The UK Government on the 1st of September 2019 announced that the UK state pension paid to Brits retired in the EU will continue to benefit from triple-lock until 2023.
This means that until 2023 the state pension paid to EU expats will increase by the higher of either 2.5 per cent, average wage growth or the CPI rate of inflation every year. The current new state pension for those who retired after 6 April 2016 is £168.60 per week, or £8,767.20 a year. It means that those living in the EU will see their pensions increase by almost £220 a year until 2023.
The main issue is that this uplift is not given to all expats; it is given to expats in certain countries, but not others, including Australia and Canada. The UK is almost unique in the EU in distinguishing between pensioners who are living in the country and those that are not.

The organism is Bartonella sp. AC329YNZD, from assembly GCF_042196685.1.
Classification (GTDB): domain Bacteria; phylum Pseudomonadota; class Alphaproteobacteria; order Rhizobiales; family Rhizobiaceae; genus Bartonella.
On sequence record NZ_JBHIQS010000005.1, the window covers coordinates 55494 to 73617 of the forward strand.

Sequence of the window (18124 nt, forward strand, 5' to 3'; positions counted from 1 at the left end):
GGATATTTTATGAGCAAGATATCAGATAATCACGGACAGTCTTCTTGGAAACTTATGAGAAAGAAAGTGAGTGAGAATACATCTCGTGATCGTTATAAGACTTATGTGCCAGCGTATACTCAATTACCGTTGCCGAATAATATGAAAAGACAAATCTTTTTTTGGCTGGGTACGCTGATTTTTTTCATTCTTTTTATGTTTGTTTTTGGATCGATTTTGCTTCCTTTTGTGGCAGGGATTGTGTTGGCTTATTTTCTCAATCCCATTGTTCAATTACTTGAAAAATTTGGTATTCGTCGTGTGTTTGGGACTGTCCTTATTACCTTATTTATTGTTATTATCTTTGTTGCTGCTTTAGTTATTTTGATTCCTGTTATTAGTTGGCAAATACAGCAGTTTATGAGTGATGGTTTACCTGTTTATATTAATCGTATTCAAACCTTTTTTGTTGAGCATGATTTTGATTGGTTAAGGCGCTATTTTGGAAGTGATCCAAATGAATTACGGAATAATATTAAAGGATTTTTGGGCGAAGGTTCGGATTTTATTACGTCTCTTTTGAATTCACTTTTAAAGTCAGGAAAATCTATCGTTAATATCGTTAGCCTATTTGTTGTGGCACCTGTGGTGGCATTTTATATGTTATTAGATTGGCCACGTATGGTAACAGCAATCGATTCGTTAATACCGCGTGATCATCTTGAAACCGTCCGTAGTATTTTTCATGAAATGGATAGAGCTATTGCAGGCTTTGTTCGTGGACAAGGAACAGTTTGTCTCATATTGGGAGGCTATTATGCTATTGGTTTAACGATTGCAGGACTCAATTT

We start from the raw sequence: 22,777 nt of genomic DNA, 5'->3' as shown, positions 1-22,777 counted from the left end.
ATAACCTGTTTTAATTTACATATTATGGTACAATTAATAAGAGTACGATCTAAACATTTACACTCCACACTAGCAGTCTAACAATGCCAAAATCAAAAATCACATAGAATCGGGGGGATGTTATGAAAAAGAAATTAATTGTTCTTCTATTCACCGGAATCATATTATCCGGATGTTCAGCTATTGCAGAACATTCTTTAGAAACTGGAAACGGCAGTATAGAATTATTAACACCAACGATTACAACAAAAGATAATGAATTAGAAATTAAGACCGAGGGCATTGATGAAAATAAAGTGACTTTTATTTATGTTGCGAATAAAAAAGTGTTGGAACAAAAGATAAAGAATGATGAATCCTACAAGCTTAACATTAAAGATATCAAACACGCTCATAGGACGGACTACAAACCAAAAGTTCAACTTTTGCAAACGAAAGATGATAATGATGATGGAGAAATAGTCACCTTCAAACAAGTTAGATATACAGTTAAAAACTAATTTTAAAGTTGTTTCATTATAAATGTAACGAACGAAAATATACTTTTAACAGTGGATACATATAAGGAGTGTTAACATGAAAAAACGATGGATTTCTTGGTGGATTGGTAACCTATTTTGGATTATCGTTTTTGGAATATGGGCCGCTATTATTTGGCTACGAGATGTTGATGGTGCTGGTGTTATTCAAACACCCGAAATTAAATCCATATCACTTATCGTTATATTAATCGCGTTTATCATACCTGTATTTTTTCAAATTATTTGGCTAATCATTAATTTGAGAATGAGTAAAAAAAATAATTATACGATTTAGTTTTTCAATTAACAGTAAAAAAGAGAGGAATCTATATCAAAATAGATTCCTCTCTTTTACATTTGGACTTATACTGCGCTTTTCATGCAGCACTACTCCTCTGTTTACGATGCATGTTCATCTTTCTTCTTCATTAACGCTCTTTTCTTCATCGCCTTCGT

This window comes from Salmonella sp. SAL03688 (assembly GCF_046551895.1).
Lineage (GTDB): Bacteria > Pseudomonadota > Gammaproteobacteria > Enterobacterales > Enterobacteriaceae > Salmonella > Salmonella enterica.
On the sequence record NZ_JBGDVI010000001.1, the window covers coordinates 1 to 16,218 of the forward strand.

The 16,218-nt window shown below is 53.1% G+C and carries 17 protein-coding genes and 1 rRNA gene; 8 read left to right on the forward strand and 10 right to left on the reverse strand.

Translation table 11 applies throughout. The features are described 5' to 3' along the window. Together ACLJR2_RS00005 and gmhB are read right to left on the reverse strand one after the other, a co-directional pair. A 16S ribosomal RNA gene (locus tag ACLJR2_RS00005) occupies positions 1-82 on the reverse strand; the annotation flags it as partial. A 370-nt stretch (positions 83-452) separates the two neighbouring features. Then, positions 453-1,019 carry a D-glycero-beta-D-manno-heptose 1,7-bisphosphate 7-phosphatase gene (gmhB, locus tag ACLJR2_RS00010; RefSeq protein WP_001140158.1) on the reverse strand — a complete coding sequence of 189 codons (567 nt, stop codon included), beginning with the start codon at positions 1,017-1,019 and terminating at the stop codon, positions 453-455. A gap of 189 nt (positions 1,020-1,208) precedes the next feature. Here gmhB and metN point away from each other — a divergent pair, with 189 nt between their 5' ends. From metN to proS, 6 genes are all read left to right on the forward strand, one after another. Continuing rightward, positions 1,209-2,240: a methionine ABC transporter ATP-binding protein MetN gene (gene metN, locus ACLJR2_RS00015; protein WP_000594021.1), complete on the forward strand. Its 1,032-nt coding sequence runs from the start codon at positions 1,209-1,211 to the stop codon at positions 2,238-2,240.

The move has now opened the threat of removing automatic increases that expat pensioners receive as a result of Britain’s EU membership. The cost of the uplift to EU expats is estimated by DWP to cost around £500 million per year, which is a worrying statistic.
The three year extension, regardless of a Brexit deal or not, gives a temporary boost but no long term certainty.
The effect on your income by the freezing of the state pension can be reduced through a tailored savings strategy. Should you like a confidential financial review to maximise your options please contact Antony Poole.